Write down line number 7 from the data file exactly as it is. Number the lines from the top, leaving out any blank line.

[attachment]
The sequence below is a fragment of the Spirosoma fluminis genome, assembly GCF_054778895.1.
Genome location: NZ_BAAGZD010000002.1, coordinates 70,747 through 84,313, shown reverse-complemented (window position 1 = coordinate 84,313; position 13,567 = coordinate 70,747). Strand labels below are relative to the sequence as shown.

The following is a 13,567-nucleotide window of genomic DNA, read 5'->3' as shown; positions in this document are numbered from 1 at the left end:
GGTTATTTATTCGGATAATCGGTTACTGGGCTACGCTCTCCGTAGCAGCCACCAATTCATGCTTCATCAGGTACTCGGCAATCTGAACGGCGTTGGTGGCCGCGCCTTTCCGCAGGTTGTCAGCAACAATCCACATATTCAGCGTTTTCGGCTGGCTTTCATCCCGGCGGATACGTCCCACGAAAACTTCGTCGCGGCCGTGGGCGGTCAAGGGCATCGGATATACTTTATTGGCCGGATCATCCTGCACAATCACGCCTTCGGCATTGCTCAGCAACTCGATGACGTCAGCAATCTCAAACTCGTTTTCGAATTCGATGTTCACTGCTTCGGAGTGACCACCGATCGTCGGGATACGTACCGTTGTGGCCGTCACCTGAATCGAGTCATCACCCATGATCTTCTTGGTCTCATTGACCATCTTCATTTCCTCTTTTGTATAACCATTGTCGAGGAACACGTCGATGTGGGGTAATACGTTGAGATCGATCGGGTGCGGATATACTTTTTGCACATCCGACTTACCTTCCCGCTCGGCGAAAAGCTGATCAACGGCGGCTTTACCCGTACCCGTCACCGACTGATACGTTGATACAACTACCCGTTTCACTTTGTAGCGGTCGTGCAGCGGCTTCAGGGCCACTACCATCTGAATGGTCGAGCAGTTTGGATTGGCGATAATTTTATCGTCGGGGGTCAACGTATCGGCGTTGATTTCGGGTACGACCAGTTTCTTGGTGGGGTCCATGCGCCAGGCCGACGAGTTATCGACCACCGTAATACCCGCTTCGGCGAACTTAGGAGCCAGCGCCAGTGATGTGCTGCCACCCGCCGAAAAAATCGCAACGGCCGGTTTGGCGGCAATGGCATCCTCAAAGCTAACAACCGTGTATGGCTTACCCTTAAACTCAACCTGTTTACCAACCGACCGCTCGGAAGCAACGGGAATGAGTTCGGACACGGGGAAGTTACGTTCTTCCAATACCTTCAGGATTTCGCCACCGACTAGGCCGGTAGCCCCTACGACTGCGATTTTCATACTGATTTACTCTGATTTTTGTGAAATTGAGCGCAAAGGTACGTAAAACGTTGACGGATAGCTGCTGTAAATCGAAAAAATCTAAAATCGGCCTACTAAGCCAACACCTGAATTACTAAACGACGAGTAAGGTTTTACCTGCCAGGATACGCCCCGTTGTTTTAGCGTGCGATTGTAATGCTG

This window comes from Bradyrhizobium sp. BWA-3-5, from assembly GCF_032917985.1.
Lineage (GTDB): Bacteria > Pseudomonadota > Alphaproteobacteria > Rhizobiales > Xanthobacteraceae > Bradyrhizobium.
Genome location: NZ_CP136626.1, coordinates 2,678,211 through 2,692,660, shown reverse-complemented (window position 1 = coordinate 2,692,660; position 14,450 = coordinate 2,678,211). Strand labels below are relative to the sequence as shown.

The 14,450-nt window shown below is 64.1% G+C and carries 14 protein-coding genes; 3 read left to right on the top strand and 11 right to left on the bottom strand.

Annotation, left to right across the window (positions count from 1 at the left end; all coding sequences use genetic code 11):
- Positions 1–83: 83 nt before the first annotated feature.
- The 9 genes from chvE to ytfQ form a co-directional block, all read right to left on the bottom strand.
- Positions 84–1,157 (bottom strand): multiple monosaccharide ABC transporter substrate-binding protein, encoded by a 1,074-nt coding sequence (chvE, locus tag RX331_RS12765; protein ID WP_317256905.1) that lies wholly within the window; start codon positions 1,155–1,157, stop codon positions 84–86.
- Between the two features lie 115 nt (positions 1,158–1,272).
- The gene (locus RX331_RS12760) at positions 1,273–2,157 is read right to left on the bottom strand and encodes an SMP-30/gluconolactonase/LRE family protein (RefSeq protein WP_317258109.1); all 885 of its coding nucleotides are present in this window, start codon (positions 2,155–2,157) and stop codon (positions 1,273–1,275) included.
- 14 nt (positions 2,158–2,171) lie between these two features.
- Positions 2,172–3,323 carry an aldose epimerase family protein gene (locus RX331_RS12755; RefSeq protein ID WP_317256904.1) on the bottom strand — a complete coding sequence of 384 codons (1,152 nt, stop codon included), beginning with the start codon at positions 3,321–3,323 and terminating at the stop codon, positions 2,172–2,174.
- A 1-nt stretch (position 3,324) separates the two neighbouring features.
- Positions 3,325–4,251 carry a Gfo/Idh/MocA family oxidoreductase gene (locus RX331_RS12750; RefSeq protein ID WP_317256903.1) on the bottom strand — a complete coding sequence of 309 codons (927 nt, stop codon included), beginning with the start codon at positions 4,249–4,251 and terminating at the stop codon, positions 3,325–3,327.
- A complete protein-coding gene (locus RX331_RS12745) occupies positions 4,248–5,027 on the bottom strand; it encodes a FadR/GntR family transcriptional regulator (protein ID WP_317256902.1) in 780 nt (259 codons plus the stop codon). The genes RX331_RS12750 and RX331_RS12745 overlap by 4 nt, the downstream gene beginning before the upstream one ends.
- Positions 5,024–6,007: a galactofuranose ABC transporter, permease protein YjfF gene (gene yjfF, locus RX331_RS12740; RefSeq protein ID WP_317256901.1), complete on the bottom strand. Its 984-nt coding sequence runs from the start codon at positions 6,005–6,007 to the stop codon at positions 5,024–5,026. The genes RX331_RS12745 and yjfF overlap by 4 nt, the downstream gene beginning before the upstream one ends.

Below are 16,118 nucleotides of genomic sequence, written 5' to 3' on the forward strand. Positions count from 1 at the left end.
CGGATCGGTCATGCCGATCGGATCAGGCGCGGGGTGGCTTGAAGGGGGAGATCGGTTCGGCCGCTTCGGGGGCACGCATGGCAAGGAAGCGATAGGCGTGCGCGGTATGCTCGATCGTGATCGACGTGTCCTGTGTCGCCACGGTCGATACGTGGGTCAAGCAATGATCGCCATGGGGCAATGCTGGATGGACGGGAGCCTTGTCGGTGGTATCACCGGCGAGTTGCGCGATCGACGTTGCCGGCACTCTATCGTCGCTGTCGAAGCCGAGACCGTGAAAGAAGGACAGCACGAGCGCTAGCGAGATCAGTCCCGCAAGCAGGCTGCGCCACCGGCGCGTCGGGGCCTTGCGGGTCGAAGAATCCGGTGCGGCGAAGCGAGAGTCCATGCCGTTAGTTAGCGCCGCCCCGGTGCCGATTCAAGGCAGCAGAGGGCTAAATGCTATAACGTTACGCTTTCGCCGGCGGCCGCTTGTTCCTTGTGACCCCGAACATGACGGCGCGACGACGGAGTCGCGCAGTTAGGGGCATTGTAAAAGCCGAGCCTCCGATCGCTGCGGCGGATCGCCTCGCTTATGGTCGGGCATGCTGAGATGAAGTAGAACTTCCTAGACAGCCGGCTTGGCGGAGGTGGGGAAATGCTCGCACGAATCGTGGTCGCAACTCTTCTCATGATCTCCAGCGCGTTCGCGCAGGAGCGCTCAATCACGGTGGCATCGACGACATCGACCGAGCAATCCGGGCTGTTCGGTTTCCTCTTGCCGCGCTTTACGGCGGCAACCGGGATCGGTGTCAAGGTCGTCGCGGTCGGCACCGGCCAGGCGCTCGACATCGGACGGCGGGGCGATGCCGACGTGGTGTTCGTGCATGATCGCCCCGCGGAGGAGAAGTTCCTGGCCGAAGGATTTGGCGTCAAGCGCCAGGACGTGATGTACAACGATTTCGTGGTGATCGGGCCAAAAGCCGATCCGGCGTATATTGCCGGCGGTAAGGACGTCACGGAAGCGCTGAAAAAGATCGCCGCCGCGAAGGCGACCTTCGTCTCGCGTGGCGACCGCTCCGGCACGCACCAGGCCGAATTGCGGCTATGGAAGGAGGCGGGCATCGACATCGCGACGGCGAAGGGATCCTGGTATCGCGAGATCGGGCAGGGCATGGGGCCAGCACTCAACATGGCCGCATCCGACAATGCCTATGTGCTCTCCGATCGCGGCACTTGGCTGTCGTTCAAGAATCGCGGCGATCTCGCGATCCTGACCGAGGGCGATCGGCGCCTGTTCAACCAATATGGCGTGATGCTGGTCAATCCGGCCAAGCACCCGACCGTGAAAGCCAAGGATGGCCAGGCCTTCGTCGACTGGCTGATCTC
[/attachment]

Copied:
Genome location: NZ_CP136626.1, coordinates 2,678,211 through 2,692,660, shown reverse-complemented (window position 1 = coordinate 2,692,660; position 14,450 = coordinate 2,678,211). Strand labels below are relative to the sequence as shown.